Cottonwood-Sedona-Cornville, Arizona Real Estate
DEAD HORSE STATE PARK
Despite its distinctive name, Dead Horse Ranch is situated amidst an abundance of life along the Verde River. A six-mile reach of the river is known as the Verde River Greenway. Its unique ecosystem, the Cottonwood / Willow riparian gallery forest, is one of less than 20 such riparian zones in the world. Life along the river changes with the seasons, giving visitors a glimpse of the numerous species of raptors, nontropical migrants, resident songbirds, mammals, reptiles, amphibians, and fish.
The developed portion of Dead Horse Ranch State Park covers 423 acres. The 3,300 foot elevation accounts for the mild temperatures that are ideal for camping, mountain biking in the Coconino National Forest, hiking along the Verde River, canoeing, picnicking, fishing, or just wading in the cool water
RED ROCK STATE PARK
Arizona’s famous Oak Creek meanders through this scenic park, creating a diverse riparian habitat abounding with plants and wildlife.
The family-oriented trail system is well marked for your safety and pleasure. The 5-mile network consists of interconnecting loops, which lead you to vistas of red rock or along the lush greenery of Oak Creek.
The Eagle’s Nest Loop and the Apache Fire Loop are joined together by the Coyote Ridge Trail. Eagle’s Nest is the highest point in the park with an elevation gain of 300′.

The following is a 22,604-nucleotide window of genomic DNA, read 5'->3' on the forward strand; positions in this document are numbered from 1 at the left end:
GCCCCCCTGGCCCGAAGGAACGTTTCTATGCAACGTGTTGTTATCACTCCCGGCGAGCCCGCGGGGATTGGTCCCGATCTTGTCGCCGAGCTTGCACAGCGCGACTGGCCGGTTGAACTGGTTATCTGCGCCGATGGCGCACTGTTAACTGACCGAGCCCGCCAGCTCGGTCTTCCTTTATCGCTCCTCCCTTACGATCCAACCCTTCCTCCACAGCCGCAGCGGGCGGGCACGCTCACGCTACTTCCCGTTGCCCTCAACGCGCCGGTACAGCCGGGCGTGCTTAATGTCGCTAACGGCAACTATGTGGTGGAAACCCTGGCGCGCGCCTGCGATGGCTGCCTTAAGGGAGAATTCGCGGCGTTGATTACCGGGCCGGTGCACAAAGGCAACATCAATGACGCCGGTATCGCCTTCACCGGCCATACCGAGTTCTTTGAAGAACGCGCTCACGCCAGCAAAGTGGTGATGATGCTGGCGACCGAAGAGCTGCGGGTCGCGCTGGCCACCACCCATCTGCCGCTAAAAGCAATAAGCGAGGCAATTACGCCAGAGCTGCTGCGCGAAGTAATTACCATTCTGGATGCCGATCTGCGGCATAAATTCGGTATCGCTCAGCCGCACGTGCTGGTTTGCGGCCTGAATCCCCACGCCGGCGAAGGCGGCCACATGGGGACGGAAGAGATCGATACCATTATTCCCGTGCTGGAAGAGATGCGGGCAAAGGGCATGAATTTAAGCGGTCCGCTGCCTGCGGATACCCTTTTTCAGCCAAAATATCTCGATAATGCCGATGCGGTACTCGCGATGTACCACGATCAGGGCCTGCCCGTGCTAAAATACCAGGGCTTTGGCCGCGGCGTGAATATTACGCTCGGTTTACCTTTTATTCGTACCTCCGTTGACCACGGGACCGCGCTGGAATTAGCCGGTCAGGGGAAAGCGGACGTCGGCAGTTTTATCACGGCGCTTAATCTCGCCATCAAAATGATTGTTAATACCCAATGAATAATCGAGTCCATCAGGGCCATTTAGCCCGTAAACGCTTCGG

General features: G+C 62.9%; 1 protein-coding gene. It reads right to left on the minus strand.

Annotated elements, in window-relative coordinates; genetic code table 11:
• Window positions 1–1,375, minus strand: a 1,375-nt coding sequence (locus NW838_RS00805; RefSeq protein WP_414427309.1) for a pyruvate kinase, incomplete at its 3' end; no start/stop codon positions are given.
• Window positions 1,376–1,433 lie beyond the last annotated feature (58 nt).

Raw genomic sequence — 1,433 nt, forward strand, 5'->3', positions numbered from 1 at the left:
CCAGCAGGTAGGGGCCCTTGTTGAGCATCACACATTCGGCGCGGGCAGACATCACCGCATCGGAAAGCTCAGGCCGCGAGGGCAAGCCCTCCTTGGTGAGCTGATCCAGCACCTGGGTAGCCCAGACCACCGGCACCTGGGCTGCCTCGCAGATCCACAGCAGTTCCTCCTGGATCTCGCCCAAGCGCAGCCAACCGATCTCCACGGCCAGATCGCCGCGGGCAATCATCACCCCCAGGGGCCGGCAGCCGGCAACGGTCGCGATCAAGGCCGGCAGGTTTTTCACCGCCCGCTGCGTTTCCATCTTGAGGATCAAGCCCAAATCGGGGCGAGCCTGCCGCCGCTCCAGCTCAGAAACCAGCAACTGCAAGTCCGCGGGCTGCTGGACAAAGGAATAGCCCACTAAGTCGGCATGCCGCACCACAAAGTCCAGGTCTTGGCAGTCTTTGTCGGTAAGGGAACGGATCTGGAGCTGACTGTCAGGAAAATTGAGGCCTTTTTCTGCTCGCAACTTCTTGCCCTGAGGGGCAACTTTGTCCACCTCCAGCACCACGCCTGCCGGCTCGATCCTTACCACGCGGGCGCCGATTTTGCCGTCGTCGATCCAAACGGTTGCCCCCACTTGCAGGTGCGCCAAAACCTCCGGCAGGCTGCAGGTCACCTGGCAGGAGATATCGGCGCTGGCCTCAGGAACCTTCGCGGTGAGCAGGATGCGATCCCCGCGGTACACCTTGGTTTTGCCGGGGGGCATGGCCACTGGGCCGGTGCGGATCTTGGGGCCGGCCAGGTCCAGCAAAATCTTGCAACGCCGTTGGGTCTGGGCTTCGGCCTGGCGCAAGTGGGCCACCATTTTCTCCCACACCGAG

These three major loops are connected along the riparian corridor by the Kisva Trail, which also leads up to the short loop of the Yavapai Ridge Trail. The Javelina Trail takes you into the pinyon/juniper woodlands and back to the other loops. Rattlesnake Ridge rises just above the Twin Cypress Picnic area. Stop by the Camp Verde visitor center desk for detailed information before starting out on the trails. Bikes and horses are only allowed on designated routes
JEROME STATE HISTORIC PARK
Jerome Arizona’s history is full of stories. These stories tell how the “Wickedest Town in The West” got its name and how men who sought their fortunes in this billion dollar Arizona mining camp lived, played and fought.
Once the fourth largest city in the Arizona Territory, Jerome boasted a population of nearly 10,000 on its hilltop haven. During its heyday, men and women from all over the world made their way to Arizona to find work and maybe a new way of life.
Today, when you visit Jerome and its historic buildings, you are given an opportunity to take a step back in time, feel the past and experience life as it might have been in Arizona’s rough and rugged days.